Event organizer

Steinbach Pride organizer says community is changing

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Chris Plett says he has personally witnessed changing opinions and attitudes towards LGBTQ people and issues in his home community since the first Steinbach Pride Parade in 2016.

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“Things wouldn’t change in the community without these events and these conversations that we’ve started,” Plett, chairman of the Steinbach Pride committee, said Friday as he and others prepare to host Steinbach Pride. 2022. event this Sunday in the southeastern Manitoba city that is home to about 17,000 people.

“And things wouldn’t change without the stories we tell to our allies, but also to people who may not agree, or who may not accept or understand.”

Steinbach Pride held its first event in Steinbach in 2016, and this event made national headlines that year due to differing opinions about holding a Pride event in an area often referred to as that province’s Bible Belt.

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When the 2016 Pride Parade was first announced, it also made headlines because of who didn’t show up, as Steinbach MP Kelvin Goertzen, Provencher MP Ted Falk and Steinbach Mayor Chris Goertzen were not all present.

Plett said they would be holding a “scaled-down” event on Sunday than in previous years, and after being forced to cancel the past two years due to the pandemic, but found a way to make this event year not only a walk but also about people sharing stories and having conversations.

“It’s good to have the parade, but it’s also good to have conversations and listen to people’s stories,” he said.

According to Plett, there will be speakers who will appear on stage during the event and tell stories and answer questions about their own experiences.

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“In the past, people have come to give speeches, and we wanted to do a bit more,” he said.

Plett said these conversations are important to show support for members of the LGBTQ community, but also to help young people who might be struggling with questions about their own sexuality and to talk about it with their own family, friends or peers.

“It can let them know they’re not alone, but it also gives them an opportunity to talk to people who will accept and understand what they’re going through, if maybe they can’t have that kind of supportive conversations at home.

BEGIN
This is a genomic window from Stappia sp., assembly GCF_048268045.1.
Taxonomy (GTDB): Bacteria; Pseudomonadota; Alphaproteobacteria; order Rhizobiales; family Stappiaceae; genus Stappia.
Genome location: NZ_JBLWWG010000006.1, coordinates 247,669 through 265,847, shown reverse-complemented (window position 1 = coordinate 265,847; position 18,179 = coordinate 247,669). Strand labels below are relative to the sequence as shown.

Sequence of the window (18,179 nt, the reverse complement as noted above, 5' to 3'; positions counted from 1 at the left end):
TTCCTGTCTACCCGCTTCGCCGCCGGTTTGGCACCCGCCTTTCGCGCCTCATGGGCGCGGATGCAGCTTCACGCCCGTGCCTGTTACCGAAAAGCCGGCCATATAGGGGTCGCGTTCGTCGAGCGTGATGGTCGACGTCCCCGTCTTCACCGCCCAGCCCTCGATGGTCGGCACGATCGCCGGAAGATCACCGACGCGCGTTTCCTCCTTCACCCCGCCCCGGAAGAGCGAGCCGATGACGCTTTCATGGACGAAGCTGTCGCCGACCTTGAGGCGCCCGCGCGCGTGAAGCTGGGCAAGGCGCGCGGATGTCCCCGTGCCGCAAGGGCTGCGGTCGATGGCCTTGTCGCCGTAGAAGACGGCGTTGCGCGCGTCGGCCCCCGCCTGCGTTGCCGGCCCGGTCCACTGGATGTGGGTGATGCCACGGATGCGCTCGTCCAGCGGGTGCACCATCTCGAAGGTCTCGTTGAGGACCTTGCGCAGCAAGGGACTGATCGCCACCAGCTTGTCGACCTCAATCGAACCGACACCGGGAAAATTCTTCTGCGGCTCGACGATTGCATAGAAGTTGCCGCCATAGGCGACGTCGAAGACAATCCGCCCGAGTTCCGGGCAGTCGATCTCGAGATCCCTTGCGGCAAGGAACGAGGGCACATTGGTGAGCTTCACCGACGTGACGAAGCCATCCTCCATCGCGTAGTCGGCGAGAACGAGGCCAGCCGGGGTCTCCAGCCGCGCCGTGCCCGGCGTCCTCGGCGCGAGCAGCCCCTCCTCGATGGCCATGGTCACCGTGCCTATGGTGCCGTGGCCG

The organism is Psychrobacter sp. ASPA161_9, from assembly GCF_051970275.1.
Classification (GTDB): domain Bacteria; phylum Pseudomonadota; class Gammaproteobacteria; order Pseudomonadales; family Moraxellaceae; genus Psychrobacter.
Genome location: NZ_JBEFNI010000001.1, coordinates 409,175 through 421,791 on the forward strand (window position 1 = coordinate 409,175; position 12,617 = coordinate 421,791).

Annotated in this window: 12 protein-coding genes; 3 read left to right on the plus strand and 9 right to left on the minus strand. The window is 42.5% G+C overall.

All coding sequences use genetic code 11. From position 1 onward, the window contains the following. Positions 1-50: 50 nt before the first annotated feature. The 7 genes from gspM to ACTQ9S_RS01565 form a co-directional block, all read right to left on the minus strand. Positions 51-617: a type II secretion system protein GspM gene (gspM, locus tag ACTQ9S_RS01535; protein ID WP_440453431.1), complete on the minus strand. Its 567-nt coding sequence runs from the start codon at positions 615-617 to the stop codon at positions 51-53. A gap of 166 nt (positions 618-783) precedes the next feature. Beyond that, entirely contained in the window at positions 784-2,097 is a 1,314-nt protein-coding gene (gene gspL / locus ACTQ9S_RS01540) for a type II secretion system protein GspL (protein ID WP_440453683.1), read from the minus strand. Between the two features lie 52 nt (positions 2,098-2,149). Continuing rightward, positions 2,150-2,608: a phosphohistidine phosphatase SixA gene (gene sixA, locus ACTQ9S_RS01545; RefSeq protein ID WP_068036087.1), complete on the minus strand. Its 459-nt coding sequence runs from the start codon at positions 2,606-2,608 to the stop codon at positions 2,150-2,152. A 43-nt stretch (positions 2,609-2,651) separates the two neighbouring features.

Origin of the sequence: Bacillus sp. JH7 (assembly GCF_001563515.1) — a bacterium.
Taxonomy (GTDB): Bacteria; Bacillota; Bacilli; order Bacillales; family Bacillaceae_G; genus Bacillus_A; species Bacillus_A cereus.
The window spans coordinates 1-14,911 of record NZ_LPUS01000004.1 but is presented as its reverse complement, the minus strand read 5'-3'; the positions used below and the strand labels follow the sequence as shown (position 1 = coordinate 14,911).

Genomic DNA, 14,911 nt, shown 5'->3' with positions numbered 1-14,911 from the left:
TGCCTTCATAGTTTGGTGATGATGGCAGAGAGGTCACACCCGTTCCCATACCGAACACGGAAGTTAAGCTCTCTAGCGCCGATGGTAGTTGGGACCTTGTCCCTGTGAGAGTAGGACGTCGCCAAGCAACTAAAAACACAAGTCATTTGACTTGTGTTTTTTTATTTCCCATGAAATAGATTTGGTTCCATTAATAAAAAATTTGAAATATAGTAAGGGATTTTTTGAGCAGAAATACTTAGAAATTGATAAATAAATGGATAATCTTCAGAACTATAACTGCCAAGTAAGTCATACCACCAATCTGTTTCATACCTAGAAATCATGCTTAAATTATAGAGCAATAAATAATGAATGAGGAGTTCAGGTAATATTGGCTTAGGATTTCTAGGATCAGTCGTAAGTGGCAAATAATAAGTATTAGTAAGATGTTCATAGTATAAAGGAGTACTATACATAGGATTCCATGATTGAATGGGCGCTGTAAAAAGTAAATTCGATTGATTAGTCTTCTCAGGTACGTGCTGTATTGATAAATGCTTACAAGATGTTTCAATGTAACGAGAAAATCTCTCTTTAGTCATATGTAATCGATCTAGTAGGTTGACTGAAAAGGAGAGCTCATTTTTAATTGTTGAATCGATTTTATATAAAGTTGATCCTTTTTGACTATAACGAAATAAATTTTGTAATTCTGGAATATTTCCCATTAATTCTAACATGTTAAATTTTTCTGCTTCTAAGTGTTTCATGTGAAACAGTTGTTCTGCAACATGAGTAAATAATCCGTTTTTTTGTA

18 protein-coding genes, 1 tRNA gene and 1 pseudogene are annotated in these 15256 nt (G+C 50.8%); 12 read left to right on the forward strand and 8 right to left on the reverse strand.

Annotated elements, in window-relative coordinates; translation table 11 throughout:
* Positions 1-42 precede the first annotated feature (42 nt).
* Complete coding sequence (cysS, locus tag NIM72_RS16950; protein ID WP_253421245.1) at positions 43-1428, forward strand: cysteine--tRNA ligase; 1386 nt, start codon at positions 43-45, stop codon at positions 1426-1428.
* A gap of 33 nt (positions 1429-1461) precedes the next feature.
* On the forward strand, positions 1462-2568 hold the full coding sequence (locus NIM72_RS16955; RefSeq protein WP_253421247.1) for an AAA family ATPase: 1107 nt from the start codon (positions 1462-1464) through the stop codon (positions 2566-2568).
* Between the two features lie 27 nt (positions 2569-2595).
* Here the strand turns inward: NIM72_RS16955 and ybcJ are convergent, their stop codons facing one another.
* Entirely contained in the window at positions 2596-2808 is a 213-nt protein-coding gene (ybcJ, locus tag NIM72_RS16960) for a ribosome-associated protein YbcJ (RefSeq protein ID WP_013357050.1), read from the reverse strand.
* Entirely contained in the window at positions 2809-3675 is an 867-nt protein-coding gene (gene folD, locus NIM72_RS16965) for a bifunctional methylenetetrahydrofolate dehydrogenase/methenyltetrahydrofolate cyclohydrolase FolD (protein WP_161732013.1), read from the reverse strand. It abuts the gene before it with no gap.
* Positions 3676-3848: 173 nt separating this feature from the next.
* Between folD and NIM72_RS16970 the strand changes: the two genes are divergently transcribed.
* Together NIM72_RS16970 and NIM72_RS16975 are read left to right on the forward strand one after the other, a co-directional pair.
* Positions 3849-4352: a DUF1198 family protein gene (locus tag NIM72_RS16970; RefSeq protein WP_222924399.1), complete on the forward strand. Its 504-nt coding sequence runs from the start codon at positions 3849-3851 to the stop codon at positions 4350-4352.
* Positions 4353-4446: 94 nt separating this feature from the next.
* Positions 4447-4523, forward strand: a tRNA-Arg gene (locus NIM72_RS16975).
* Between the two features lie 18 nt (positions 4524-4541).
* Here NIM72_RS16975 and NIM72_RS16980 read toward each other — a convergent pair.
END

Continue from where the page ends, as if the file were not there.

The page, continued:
“With these type of stories people can tell, and they often say ‘hey, that’s what I’m going through. “”

The Steinbach-based Hannover School Division (HSD) has also made headlines for its relationship with LGBTQ students and their families in recent years. In May 2016, Steinbach’s mother Michelle McHale tried to make changes to the HSD program after her 12-year-old son was bullied for having two mothers, but administrators voted against those changes.

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And in 2013, when Steinbach alum Evan Wiens worked to start a gay-straight alliance at public Steinbach High School, he was told he could start the group, but the division wouldn’t allow him to. originally promote the group publicly through posters or other images at school or on school grounds.

According to Plett, holding Pride events in Steinbach has made some young people feel more comfortable with themselves and more accepted by others and they hope to continue to see attitudes change and evolve in Steinbach.

“I’ve received feedback and personally seen that the youth in the community feel more free to be themselves,” Plett said.

This year’s Steinbach Pride event kicks off at 1 p.m. Sunday at KR Barkman Park in Steinbach, and those who attend will march along Main Street and back to the park where speakers will address the crowd.

— Dave Baxter is a Local Journalism Initiative reporter with the Winnipeg Sun. The Local Journalism Initiative is funded by the Government of Canada.

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